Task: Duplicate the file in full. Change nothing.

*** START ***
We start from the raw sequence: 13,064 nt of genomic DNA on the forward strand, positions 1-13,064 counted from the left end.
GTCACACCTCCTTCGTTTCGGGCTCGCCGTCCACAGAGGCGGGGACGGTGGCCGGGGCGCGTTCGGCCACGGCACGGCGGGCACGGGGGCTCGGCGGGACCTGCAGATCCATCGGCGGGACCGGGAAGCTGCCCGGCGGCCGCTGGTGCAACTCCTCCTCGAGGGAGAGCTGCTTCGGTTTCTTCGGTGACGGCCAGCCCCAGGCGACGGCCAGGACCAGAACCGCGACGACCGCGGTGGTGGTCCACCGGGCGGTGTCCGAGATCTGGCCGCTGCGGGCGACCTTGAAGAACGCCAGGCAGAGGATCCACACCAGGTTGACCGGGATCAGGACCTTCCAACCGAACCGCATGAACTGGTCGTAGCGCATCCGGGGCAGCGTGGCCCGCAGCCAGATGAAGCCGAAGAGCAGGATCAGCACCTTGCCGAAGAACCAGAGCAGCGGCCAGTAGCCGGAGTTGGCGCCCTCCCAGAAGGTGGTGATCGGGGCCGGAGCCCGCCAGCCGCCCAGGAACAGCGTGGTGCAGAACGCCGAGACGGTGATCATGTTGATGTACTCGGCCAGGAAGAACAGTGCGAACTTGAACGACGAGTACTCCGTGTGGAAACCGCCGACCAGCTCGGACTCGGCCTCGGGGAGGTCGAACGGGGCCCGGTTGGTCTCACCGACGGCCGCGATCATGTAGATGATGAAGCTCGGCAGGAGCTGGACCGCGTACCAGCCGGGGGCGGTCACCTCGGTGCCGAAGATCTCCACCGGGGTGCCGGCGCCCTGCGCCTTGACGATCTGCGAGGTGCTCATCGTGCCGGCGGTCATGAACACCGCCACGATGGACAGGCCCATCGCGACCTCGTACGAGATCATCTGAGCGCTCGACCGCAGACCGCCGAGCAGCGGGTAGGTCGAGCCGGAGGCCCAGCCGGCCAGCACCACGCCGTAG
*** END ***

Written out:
We start from the raw sequence: 13,064 nt of genomic DNA on the forward strand, positions 1-13,064 counted from the left end.
GTCACACCTCCTTCGTTTCGGGCTCGCCGTCCACAGAGGCGGGGACGGTGGCCGGGGCGCGTTCGGCCACGGCACGGCGGGCACGGGGGCTCGGCGGGACCTGCAGATCCATCGGCGGGACCGGGAAGCTGCCCGGCGGCCGCTGGTGCAACTCCTCCTCGAGGGAGAGCTGCTTCGGTTTCTTCGGTGACGGCCAGCCCCAGGCGACGGCCAGGACCAGAACCGCGACGACCGCGGTGGTGGTCCACCGGGCGGTGTCCGAGATCTGGCCGCTGCGGGCGACCTTGAAGAACGCCAGGCAGAGGATCCACACCAGGTTGACCGGGATCAGGACCTTCCAACCGAACCGCATGAACTGGTCGTAGCGCATCCGGGGCAGCGTGGCCCGCAGCCAGATGAAGCCGAAGAGCAGGATCAGCACCTTGCCGAAGAACCAGAGCAGCGGCCAGTAGCCGGAGTTGGCGCCCTCCCAGAAGGTGGTGATCGGGGCCGGAGCCCGCCAGCCGCCCAGGAACAGCGTGGTGCAGAACGCCGAGACGGTGATCATGTTGATGTACTCGGCCAGGAAGAACAGTGCGAACTTGAACGACGAGTACTCCGTGTGGAAACCGCCGACCAGCTCGGACTCGGCCTCGGGGAGGTCGAACGGGGCCCGGTTGGTCTCACCGACGGCCGCGATCATGTAGATGATGAAGCTCGGCAGGAGCTGGACCGCGTACCAGCCGGGGGCGGTCACCTCGGTGCCGAAGATCTCCACCGGGGTGCCGGCGCCCTGCGCCTTGACGATCTGCGAGGTGCTCATCGTGCCGGCGGTCATGAACACCGCCACGATGGACAGGCCCATCGCGACCTCGTACGAGATCATCTGAGCGCTCGACCGCAGACCGCCGAGCAGCGGGTAGGTCGAGCCGGAGGCCCAGCCGGCCAGCACCACGCCGTAG